During the COVID-19 pandemic, the library introduced expanded online services for patrons and provided health resources developed by 19 to Zero, a health communications initiative led by Alberta students.[20]


Southwest Community Libraries

Southeast Community Libraries

Northwest Community Libraries

Northeast Community Libraries

Former branches

Renamed branches



Calgary Public Library Facts (2012):[2]

See also


  1. ^ Zickefoose, Sherri (July 2, 2012). "Calgary library system defies Alberta trend of slowing patronage". Calgary Herald. Archived from the original on July 6, 2012. Retrieved 2012-09-01.
  2. ^ a b "Calgary Public Library Report to the Community 2012 (page 33)" (PDF). Archived from the original (PDF) on 2013-11-04. Retrieved 2013-11-02.
  3. ^ "Calgary's library system is 6th-busiest in North America". CBC. January 29, 2012. Retrieved March 8, 2022.
  4. ^ "2012 Calgary Public Library Audited Financial Statements" (PDF). Archived from the original (PDF) on 2013-11-04. Retrieved 2013-11-02.
  5. ^ "Invest in the Next 100". Archived from the original on 2013-11-04. Retrieved 2013-11-02.
  6. ^ "Cash Cow: User Fees in Alberta Public Libraries". Retrieved 2013-11-02.
  7. ^ Gorosh,E. Calgary's "Temple of Knowledge": A History of the Public Library. 1975 Century Calgary Publications. p.5.
  8. ^ "Carnegie Library, Calgary, Alberta". Community Heritage and Family History Digital Library. Calgary: Calgary Public Library. 2002-06-04. Retrieved 2010-07-12.
  9. ^ Zickefoose, Sherri (June 1, 2012). "How a great city acquired a great library (Unlikely champions were ardent supporters of free books)". Calgary Herald. Archived from the original on June 4, 2012. Retrieved 2012-06-05.
  10. ^ Gorosh, E. Calgary's 'Temple of Knowledge'. Calgary, Alberta: Century Calgary Publications, 1975. p. 6 Archived 2015-09-24 at the Wayback Machine
  11. ^ Nicholson, Barbara; Lohnes, Donna (1987). "Alexander Calhoun". In Foran, Max; Jameson, Sheilagh S. (eds.). Citymakers: Calgarians after the frontier. Historical Society of Alberta; Chinook Country Chapter. pp. 149–172. ISBN 0-88925-725-6.
  12. ^ Ward, Rachel (30 March 2018). "How Calgary's 'revolutionary' first librarian shaped the city". CBC. Retrieved 30 March 2018.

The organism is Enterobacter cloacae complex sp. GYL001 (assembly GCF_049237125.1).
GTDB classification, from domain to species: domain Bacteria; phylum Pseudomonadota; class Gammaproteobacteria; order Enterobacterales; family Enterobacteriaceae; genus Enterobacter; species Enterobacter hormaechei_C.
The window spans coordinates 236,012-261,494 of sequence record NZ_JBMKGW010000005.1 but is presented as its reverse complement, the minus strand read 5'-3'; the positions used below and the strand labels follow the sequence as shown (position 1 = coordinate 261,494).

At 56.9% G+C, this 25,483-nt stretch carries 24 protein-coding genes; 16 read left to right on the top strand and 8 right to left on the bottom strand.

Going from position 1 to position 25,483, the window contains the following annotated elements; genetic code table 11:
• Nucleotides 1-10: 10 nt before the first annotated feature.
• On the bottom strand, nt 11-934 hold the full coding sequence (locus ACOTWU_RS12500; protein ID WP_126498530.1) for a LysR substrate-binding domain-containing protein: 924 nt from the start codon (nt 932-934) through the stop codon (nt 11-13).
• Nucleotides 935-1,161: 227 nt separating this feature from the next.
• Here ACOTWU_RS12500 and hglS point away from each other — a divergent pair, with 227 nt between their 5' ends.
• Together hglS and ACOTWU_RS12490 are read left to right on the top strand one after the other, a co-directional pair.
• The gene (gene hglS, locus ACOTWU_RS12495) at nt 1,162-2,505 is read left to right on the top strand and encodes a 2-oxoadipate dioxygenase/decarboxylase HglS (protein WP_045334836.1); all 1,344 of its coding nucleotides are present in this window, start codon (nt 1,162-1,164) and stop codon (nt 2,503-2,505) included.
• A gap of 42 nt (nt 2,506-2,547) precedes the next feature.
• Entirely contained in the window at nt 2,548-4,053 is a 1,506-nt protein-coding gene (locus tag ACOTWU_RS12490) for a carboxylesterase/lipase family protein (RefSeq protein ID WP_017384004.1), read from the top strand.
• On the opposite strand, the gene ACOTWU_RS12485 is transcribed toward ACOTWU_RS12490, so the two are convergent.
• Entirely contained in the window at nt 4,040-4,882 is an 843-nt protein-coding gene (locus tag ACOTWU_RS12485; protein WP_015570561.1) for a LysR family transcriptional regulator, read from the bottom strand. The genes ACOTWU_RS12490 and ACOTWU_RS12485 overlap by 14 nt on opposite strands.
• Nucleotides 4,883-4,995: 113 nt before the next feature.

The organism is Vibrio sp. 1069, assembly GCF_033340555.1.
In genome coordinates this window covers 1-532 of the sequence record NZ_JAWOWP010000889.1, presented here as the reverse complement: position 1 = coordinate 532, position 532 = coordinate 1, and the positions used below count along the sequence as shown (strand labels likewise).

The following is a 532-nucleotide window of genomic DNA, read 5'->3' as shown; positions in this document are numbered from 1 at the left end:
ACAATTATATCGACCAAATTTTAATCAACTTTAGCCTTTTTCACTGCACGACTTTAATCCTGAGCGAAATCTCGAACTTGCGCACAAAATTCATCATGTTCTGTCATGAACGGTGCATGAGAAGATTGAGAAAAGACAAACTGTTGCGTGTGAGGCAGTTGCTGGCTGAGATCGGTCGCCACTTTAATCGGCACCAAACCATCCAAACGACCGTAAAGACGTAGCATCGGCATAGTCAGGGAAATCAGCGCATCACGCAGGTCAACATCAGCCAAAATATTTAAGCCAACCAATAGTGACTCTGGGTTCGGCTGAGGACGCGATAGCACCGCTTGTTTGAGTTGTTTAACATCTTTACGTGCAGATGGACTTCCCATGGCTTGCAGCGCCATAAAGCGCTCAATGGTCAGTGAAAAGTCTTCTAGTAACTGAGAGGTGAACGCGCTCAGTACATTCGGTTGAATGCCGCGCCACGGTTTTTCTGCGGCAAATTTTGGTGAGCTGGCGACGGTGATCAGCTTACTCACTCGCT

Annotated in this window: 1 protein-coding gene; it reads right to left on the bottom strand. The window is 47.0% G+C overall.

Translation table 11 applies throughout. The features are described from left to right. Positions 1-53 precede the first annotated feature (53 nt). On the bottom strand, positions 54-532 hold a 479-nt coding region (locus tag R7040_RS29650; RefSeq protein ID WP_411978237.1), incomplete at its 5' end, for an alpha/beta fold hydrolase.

13. ^ Gorosh, E. Calgary's 'Temple of Knowledge'. Calgary, Alberta: Century Calgary Publications, 1975. p.106 Archived 2015-09-24 at the Wayback Machine
  14. ^ Markusoff, Jason (September 13, 2014). "Chinese state-owned CNOOC makes largest-ever donation to Calgary Public Library". Calgary Herald. Archived from the original on September 15, 2013.
  15. ^ "New central library - FAQ". Retrieved 2013-11-02.
  16. ^ "New Central Library Plan Takes Shape: The Master Plan". Calgary Herald. February 15, 2013. Retrieved 2013-02-26.
  17. ^ "New Central Library on its way to being realized". The City of Calgary Newsroom. February 25, 2013. Retrieved March 8, 2022.
  18. ^ "New central library plan approved by council ($245-million project to be built in East Village next to city hall by 2018)". CBRT-DT (CBC News Calgary). February 26, 2013. Retrieved 2013-02-26.
  19. ^ "Calgary's Central Library earns some major recognition from Time". Calgary. 2019-08-22. Retrieved 2019-11-06.
  20. ^ "COVID-19". Calgary Public Library. Archived from the original on 2022-10-21. Retrieved 2022-10-21.
  21. ^ Brennan, Brian (2012) The Calgary Public Library: Inspiring Life Stories Since 1912. Calgary: Calgary Public Library p. 63
  22. ^ "Report to the Community 2013" (PDF). Calgary Public Library. Archived from the original (PDF) on June 2, 2016. Retrieved August 14, 2022.